Saturday’s party began at 7 p.m., when I arrived at what the publicist explained to me was a special “extraction point.” The address was a side street in Hollywood, right next to the Sound Nightclub, and as I walked up, a long line of kidnappees-to-be snaked down the sidewalk. Several big yellow school buses were parked on the street, their windows blacked out with plastic tarp. As I filed into one of the school buses with the publicist—a friendly fellow named Chris—and dozens of others, masked event staff handed each of us Fifty Shades of Grey-style eye masks, which we all promptly strapped to our faces to blind ourselves once the bus rumbled into gear.
In a real kidnapping situation, this would be the part where you freak the fuck out. The ride could last hours. The mystery and anticipation would be unbearable. Where are they taking me? What tortures await? I am not ashamed to admit that I’d likely piss my pants in such a situation. Thankfully, in our case, the big yellow school bus didn’t go far. The ride was only about 15 minutes, and as soon as the bus came to a stop I cheated and glanced at Google Maps, which revealed that we were at Mack Sennett Studios, a cavernous stage rental space in the Los Feliz neighborhood.
Our masked guards escorted us off the bus and immediately we were hustled through a door into one of the expansive stage rooms. Inside we were greeted by a woman in a surgeon’s mask and lab coat. “Hey guys, take your medicine!” she announced, handing out small, clear plastic cups filled with shots of liquor. I accepted a shot, tossed it into the trash (I don’t drink), and took a look around. The high ceilings were draped with netting, and above us circled a disco ball shaped like a great white shark. Off to the side there was an open bar outfitted with cans of Red Bull and bottles of Belvedere vodka. Over at the other end of the room, colored strobe lights flickered while a DJ in a mask pumped out medium-intensity house music.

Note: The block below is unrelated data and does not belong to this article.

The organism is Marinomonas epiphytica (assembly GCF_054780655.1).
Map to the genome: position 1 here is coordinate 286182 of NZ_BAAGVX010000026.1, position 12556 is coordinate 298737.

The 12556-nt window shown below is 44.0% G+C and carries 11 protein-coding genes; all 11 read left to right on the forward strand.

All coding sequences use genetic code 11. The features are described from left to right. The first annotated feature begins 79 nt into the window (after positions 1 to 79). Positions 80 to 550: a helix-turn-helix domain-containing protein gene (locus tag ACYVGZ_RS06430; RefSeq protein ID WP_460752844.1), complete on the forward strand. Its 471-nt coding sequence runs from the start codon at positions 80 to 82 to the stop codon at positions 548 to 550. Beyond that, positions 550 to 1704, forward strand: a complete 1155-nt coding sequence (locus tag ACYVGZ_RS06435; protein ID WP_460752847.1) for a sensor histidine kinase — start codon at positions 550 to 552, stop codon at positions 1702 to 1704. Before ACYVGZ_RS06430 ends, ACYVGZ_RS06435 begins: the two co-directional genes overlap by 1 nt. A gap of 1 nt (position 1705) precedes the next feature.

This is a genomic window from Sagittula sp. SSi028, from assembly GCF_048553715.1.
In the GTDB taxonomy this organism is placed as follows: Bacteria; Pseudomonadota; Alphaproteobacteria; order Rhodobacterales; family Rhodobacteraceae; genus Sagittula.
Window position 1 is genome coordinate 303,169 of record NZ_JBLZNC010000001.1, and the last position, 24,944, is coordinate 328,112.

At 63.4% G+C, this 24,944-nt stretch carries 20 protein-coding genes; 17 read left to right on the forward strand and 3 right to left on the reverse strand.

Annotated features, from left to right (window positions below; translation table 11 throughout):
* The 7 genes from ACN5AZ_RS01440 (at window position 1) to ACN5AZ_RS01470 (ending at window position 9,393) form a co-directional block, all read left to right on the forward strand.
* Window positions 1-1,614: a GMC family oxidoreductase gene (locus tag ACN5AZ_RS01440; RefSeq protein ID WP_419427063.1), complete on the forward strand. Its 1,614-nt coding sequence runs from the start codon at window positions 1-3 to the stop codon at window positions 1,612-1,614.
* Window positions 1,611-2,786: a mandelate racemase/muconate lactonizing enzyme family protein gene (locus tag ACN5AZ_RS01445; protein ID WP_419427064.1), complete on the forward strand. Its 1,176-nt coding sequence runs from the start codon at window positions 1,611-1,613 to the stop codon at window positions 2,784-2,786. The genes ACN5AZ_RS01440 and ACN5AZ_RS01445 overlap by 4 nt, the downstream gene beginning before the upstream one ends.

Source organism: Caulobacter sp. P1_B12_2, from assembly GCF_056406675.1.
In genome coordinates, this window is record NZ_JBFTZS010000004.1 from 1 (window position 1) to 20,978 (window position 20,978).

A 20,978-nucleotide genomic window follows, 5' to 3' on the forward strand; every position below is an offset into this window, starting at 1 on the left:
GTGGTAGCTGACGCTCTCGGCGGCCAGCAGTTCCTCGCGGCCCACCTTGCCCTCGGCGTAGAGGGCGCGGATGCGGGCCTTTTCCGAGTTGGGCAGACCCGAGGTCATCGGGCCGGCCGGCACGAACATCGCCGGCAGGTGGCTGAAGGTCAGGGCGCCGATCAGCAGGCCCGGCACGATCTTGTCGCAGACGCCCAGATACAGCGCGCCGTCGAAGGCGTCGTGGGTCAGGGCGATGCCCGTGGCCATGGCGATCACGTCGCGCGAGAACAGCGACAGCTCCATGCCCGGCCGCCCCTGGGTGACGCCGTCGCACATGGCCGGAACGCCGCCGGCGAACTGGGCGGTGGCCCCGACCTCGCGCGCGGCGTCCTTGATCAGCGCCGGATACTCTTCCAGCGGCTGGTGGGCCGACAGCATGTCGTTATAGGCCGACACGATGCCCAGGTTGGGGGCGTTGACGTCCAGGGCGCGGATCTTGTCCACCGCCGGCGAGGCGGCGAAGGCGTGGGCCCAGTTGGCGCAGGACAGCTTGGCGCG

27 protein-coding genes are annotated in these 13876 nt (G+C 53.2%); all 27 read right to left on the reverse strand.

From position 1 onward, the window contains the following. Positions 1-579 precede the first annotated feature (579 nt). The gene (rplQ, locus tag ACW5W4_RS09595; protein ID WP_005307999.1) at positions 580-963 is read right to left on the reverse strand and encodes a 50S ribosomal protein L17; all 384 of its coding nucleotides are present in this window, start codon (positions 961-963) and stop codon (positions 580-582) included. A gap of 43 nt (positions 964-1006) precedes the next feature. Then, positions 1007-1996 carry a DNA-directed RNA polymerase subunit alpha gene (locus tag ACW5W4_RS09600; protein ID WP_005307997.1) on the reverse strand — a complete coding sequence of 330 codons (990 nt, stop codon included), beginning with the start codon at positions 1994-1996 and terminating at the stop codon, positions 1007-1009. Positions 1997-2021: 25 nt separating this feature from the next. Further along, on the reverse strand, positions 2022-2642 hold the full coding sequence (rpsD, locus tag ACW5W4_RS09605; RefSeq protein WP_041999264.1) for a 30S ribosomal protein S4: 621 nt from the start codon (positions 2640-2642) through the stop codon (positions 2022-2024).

For the next 45 minutes or so I entertained myself by drinking Sprite and bopping to the boots-and-pants beat. When I asked Chris who the opening DJ was, he shrugged. “I don’t know,” he said between sips of a vodka Red Bull. Evidently it didn’t really matter because at around 9 p.m., Hot Since 82 was already beginning his headlining set. He appeared at the DJ booth in a black vest and white shirt. He’s a slender and somewhat flashy guy, his hair cut short on the sides and long on top, and he was flanked by two masked “guards.” The crowd let out a cheer as he stepped up the intensity of the music by simply cranking up the volume knob on the mixer. Then, out of nowhere, two pressurized jets positioned on the speakers blasted the audience with some kind of icy cold smoke-like vapor: WHOOOOOOOOSH!
In the 1980s and ’90s glory days of rave music, DJs were known to stretch out into extended sets, taking audiences on hours-long journeys with peaks and valleys and transitions through various electronic music subgenres. Hot Since 82, however, was content to simply play the same boots-and-pants beat at the same 120-something BPM for hours on end. Of course, he mixed things up a bit with syncopated drum accents, satisfying buildups and bass-heavy synth riffs. And the music got better later into the night as he dipped into highlights like Steve Lawler’s late-’80s throwback “House Record” and Maceo Plex’s super-sleek “Under the Sheets.” But as any true prisoner will attest, monotony can be maddening, and as the hours dragged on, I was ready to bang my head against a wall for a little musical variety.